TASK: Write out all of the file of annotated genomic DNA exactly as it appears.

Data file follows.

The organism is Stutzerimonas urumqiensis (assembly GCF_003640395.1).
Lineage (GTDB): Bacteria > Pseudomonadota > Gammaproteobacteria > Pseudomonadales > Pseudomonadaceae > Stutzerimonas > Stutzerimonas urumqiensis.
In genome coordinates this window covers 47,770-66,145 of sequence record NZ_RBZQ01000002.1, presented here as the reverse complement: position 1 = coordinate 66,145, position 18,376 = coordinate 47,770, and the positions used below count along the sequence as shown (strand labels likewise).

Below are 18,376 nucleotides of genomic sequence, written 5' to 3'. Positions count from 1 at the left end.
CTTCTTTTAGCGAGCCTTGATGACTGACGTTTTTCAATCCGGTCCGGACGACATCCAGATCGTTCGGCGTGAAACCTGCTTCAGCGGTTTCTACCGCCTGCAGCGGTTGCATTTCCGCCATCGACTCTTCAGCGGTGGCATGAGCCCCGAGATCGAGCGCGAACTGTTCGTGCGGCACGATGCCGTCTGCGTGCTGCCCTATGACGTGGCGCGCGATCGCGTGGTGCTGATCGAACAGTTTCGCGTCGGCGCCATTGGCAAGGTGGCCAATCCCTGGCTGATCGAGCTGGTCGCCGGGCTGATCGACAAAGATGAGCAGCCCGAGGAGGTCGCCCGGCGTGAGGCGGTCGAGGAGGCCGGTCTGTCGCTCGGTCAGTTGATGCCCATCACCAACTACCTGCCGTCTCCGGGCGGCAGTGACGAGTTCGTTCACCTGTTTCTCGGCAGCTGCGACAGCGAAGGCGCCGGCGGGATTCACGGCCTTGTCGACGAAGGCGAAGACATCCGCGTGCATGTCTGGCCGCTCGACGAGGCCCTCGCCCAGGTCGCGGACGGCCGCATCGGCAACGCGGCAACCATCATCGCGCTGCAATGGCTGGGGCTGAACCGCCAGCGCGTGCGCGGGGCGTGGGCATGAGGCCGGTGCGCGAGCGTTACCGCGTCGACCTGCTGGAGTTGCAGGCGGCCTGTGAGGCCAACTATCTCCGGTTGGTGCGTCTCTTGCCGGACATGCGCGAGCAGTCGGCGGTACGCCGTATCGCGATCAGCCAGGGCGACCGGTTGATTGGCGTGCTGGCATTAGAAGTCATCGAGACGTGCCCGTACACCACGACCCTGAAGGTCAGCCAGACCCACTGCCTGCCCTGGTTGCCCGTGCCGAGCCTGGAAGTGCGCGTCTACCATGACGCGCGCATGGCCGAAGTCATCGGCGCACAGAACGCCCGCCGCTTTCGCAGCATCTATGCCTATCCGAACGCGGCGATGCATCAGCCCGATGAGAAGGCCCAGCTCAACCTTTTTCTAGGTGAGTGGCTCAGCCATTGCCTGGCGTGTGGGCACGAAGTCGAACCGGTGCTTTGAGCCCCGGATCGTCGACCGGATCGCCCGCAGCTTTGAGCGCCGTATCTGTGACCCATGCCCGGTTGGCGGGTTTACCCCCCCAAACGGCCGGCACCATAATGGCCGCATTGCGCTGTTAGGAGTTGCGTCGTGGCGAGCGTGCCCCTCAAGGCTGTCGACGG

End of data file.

The organism is Stutzerimonas urumqiensis (assembly GCF_003640395.1).
Lineage (GTDB): Bacteria > Pseudomonadota > Gammaproteobacteria > Pseudomonadales > Pseudomonadaceae > Stutzerimonas > Stutzerimonas urumqiensis.
In genome coordinates this window covers 47,770-66,145 of sequence record NZ_RBZQ01000002.1, presented here as the reverse complement: position 1 = coordinate 66,145, position 18,376 = coordinate 47,770, and the positions used below count along the sequence as shown (strand labels likewise).

Below are 18,376 nucleotides of genomic sequence, written 5' to 3'. Positions count from 1 at the left end.
CTTCTTTTAGCGAGCCTTGATGACTGACGTTTTTCAATCCGGTCCGGACGACATCCAGATCGTTCGGCGTGAAACCTGCTTCAGCGGTTTCTACCGCCTGCAGCGGTTGCATTTCCGCCATCGACTCTTCAGCGGTGGCATGAGCCCCGAGATCGAGCGCGAACTGTTCGTGCGGCACGATGCCGTCTGCGTGCTGCCCTATGACGTGGCGCGCGATCGCGTGGTGCTGATCGAACAGTTTCGCGTCGGCGCCATTGGCAAGGTGGCCAATCCCTGGCTGATCGAGCTGGTCGCCGGGCTGATCGACAAAGATGAGCAGCCCGAGGAGGTCGCCCGGCGTGAGGCGGTCGAGGAGGCCGGTCTGTCGCTCGGTCAGTTGATGCCCATCACCAACTACCTGCCGTCTCCGGGCGGCAGTGACGAGTTCGTTCACCTGTTTCTCGGCAGCTGCGACAGCGAAGGCGCCGGCGGGATTCACGGCCTTGTCGACGAAGGCGAAGACATCCGCGTGCATGTCTGGCCGCTCGACGAGGCCCTCGCCCAGGTCGCGGACGGCCGCATCGGCAACGCGGCAACCATCATCGCGCTGCAATGGCTGGGGCTGAACCGCCAGCGCGTGCGCGGGGCGTGGGCATGAGGCCGGTGCGCGAGCGTTACCGCGTCGACCTGCTGGAGTTGCAGGCGGCCTGTGAGGCCAACTATCTCCGGTTGGTGCGTCTCTTGCCGGACATGCGCGAGCAGTCGGCGGTACGCCGTATCGCGATCAGCCAGGGCGACCGGTTGATTGGCGTGCTGGCATTAGAAGTCATCGAGACGTGCCCGTACACCACGACCCTGAAGGTCAGCCAGACCCACTGCCTGCCCTGGTTGCCCGTGCCGAGCCTGGAAGTGCGCGTCTACCATGACGCGCGCATGGCCGAAGTCATCGGCGCACAGAACGCCCGCCGCTTTCGCAGCATCTATGCCTATCCGAACGCGGCGATGCATCAGCCCGATGAGAAGGCCCAGCTCAACCTTTTTCTAGGTGAGTGGCTCAGCCATTGCCTGGCGTGTGGGCACGAAGTCGAACCGGTGCTTTGAGCCCCGGATCGTCGACCGGATCGCCCGCAGCTTTGAGCGCCGTATCTGTGACCCATGCCCGGTTGGCGGGTTTACCCCCCCAAACGGCCGGCACCATAATGGCCGCATTGCGCTGTTAGGAGTTGCGTCGTGGCGAGCGTGCCCCTCAAGGCTGTCGACGG